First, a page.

“Okay the maintenance team is here. Time for all of us to go home,” said the woman in the orange robe still standing at the front of the crowd. Her words had no effect at first until she started walking away to go home. Then she was joined by a friend who lived nearby. Then she was joined by a coworker, then she was joined by another and so the contagion of departure spread. Time off work, an unexpected holiday, enjoy the perfect weather. It seemed like a good day for a kite.
It was less than one of your hours later. A man in a hazmat suit left the back door of the building. He had never evacuated and had been there since the early morning hours. He nodded to the guardians at the back door. One of them made broadcast comms to the other guardians at the main entrance. They all began to walk away from the building.
Explosive charges brought the building down, in a fashion not unlike Building Seven in New York, according to some of your citizens, that is unexpectedly.
Bad Day at Work
“There he is,” said Chancellor Lux as Wingut walked into his office. Lux sat in his large overstuffed chair behind his real wood desk. He pointed to a chair two steps below the dais on which his desk sat. Wingut sat down in the chair recognizing that it was uncomfortable with little padding and reminded him of the chairs from his early school years.
Chancellor Lux smiled and specifically looked at each one of the four floating video cameras. Lux waved with his left hand and the light on top of floating cameras turned red. When he waved his hand parallel to the ground left to right, the light was no longer illuminated. He waved his hand and the red light illuminated.
“Prof. Wingut is it true that you must always tell the truth or face loss of your license and criminal charges?” Lux’s voice sounded a lot deeper than usual and he speaking very forecully.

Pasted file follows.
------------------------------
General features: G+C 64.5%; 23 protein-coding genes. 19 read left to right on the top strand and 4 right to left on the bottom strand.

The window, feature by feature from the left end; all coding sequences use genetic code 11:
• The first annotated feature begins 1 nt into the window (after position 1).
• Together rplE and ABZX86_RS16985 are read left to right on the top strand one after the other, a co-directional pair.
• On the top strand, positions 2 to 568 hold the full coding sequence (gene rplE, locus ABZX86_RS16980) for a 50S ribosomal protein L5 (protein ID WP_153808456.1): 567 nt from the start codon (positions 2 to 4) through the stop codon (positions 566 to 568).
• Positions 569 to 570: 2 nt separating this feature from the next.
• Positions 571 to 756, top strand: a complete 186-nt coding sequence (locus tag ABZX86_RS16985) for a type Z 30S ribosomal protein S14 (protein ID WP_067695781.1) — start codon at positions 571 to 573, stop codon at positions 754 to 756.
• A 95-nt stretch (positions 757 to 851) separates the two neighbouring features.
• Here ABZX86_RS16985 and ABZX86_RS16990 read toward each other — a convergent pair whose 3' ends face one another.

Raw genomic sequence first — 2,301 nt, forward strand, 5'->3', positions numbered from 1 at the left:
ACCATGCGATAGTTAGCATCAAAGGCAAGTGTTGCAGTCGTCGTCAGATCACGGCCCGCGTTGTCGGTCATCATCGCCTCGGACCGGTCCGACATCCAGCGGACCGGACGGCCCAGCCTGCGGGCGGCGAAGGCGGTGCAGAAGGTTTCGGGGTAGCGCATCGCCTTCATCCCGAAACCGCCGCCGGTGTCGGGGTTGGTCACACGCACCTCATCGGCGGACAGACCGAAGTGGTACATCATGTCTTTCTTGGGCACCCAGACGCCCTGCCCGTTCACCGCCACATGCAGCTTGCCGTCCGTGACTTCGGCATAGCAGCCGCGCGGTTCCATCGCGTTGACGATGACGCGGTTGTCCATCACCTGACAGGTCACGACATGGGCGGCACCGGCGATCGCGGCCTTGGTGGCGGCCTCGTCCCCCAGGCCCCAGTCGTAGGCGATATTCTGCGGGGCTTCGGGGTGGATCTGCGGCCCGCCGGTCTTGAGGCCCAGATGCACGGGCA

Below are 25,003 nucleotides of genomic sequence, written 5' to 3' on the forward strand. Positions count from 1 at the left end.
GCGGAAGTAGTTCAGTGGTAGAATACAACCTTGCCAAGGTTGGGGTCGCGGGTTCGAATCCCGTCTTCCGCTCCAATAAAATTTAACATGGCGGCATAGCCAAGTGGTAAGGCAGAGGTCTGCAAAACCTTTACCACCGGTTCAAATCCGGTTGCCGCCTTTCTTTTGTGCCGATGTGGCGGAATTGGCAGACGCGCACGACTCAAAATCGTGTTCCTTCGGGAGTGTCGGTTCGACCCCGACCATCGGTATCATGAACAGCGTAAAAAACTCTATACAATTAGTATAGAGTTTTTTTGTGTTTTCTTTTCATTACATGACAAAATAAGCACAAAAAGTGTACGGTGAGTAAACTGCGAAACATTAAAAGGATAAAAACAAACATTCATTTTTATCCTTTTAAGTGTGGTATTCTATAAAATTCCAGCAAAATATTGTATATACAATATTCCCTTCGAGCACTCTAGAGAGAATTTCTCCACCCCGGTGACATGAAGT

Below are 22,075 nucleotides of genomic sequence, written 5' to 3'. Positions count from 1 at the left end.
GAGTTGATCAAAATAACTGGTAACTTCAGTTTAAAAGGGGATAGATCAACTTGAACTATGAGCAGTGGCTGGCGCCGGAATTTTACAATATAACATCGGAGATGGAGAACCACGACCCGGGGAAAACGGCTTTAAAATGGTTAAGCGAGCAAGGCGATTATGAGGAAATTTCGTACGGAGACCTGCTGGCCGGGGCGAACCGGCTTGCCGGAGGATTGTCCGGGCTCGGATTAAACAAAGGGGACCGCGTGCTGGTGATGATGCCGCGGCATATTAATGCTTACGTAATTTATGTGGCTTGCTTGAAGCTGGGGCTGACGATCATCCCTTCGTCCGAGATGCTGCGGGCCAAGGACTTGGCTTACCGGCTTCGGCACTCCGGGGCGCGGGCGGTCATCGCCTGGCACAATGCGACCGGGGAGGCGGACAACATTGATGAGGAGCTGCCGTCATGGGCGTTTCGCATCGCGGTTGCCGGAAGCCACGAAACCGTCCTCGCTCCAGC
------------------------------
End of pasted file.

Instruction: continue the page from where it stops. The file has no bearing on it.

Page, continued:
Wingut sighed then answered, “yes”.
Chancellor Lux’s continued. “Prof. Wingut, how many people have you killed?”
For those readers who haven’t realized it yet, the prohibition against self-incrimination is not available to historians. Fortunately they weren’t historians when they were young and being cross examined by their parents smelling like an Amsterdam coffee house, looking like shit, but feeling amazingly wonderful.
Lux leaned back in his chair. Tiny little foot rests came up to support his feet so he wouldn’t have to put up the effort to do so.
“Prof. Wingut, how many murders have been sanctioned by the history department over the last 1000 days?” Lux look very satisfied with himself.
“So the history department killed 3743 people because a computer says something terrible might happen if we don’t. Is that correct?” Ardo looked into the camera and tilted his head slightly. He had redesigned all the lighting in the room in one of his first acts as Chancellor. Even if he wasn’t good at the job there was no reason not to look good at the job.
“No. We failed in two of our missions so only 3,741 perished,” replied Wingut.
“And you do this based on something called expected body count, don’t you?”
“Yes. It’s the estimate of the number of dead for this scenario times the probability of the scenario. It’s how we prioritize our missions. We try to stop the things that will have the highest body count. No one more than I wishes it did not require such drastic measures sometimes. I have my choice of nightmares every night. I know every name and personal data about them.”
“Prof. Wingut,” said Lux in a very strong tone,”is Lundiman Poffer alive or dead?”